In the "Discussion of Learner Leadership" hosted on the Adult Literacy Professional Development Discussion List (formerly known as NIFL-AALPD), teachers listed several qualities that they felt students do or would bring to teacher professional development.
From Holly Dilatush:
Adult students bring:
- a diverse wealth of life experience and coping skills
- decision-making skills
- a ground-level awareness of the realities and limitations of 'the system,' and... habits -- often entrenched habits -- (and are often unaware of those habits).
- determination -- a resolve -- that may be tenuous or 'steel' -- open-minded or tunnel-focused.
- enthusiasm and idealism -- energizers!
From Katrina Hinson:
I asked some of my students today, what they thought they could teach a teacher.
- They could teach teachers to care for the student, as an individual and not a number.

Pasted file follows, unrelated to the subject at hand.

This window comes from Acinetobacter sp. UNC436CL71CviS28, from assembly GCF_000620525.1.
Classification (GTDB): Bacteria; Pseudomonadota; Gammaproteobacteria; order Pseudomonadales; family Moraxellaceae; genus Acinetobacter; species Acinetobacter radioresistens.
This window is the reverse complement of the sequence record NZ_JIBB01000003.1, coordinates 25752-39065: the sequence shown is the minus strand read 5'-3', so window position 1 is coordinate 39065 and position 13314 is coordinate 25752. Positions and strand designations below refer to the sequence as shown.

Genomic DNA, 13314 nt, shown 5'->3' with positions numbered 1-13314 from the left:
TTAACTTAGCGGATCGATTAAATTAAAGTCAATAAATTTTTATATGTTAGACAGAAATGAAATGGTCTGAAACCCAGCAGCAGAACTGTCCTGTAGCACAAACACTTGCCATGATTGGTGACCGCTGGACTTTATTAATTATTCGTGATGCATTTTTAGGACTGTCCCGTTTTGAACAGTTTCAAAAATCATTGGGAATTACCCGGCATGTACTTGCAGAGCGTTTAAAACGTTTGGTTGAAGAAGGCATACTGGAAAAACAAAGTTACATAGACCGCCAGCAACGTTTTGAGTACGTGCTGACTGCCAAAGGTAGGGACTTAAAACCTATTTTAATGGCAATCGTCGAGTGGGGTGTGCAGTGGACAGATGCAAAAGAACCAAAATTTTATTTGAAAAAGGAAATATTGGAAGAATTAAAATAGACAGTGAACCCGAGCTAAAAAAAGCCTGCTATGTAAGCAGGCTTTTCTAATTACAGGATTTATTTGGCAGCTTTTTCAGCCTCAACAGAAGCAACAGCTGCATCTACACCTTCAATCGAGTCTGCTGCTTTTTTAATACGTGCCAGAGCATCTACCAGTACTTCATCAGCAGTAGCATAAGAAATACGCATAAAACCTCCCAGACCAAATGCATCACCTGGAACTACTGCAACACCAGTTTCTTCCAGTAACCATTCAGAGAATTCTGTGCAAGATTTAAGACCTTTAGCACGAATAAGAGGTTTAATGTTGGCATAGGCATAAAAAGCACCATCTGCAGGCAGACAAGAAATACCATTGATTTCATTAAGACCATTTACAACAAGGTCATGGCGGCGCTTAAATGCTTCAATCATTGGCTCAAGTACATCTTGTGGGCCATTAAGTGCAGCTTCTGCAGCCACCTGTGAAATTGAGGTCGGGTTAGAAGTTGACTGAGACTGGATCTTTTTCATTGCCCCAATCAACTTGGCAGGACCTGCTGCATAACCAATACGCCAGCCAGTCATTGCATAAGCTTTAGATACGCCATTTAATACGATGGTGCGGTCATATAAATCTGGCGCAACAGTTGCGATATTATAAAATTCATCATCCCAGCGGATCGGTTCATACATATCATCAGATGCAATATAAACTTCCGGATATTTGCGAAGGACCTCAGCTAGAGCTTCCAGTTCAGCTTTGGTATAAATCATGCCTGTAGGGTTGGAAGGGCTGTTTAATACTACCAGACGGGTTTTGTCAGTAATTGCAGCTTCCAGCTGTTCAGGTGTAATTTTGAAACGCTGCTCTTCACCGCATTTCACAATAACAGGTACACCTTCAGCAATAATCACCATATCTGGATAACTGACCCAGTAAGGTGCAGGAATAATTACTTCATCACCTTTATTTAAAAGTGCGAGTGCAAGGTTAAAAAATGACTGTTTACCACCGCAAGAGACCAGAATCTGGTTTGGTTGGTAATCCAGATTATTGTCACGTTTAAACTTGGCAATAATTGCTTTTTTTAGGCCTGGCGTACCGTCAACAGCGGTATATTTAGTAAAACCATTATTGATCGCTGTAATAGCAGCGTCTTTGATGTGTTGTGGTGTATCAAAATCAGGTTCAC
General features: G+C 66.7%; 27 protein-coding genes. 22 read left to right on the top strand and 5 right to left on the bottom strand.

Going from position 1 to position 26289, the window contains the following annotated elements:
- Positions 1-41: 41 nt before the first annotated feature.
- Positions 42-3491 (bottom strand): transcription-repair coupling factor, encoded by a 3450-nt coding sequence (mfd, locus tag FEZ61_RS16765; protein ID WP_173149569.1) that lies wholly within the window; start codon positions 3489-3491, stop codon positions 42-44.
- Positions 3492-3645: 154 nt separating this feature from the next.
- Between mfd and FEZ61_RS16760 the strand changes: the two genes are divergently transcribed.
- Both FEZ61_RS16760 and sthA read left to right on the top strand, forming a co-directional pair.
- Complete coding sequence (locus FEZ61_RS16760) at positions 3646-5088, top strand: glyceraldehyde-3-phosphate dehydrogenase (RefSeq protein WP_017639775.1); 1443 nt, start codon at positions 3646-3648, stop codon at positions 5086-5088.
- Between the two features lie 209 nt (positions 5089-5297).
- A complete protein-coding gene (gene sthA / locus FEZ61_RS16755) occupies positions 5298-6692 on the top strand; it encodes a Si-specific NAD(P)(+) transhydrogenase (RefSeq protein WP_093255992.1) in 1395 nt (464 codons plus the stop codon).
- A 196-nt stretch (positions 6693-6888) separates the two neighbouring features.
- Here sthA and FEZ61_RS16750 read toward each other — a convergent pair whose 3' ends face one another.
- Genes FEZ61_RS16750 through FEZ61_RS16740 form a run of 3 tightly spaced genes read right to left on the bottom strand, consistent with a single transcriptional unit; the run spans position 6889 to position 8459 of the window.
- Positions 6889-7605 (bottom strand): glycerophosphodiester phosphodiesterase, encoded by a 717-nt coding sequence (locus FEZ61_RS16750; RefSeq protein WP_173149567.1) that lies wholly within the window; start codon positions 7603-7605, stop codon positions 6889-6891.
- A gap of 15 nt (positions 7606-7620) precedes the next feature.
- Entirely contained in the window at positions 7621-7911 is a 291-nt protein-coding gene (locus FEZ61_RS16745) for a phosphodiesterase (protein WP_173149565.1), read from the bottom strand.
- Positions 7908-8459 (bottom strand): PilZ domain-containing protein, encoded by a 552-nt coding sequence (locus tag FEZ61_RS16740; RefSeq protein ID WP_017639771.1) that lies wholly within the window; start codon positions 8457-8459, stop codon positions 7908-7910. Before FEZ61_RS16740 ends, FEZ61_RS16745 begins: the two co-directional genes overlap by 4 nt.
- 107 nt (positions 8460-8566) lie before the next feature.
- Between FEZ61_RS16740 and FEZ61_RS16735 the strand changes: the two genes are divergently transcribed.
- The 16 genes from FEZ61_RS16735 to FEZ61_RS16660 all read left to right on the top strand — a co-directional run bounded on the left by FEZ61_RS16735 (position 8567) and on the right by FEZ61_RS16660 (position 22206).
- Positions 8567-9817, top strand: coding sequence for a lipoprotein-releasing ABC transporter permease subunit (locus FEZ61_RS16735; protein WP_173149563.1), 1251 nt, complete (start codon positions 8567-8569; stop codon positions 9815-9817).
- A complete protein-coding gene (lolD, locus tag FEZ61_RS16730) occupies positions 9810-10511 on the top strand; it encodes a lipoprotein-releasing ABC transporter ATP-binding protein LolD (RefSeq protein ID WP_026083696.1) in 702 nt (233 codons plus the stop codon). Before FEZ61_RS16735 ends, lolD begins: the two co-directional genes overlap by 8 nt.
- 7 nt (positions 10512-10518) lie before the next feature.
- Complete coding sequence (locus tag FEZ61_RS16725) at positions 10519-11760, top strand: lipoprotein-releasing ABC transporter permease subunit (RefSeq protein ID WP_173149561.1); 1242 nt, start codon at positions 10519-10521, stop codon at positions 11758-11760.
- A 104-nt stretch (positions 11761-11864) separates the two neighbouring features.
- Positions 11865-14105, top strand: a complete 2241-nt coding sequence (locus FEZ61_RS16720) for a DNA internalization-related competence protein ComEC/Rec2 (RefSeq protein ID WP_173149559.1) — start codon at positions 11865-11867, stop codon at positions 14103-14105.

- Some teachers "connect" better than others - others don't connect at all. It's when the teachers don't connect that the student picks up on that missing connection and when a problem arises is less likely to return to the class or stay motivated and active in the class.
- Students said they notice a difference in attendance in the classes where the teachers make extra effort to treat them like people than when the teacher doesn't see them that way. For instance, if a student were absent, instead of immediately telling a student "you need to make up the hours you missed", instead say "glad to have you back" or "You were missed." The latter two imply a willingness to see beyond the "rules" that are so often felt to be thrown at the basic skills students. It opens the doorway between the student and teacher. Katrina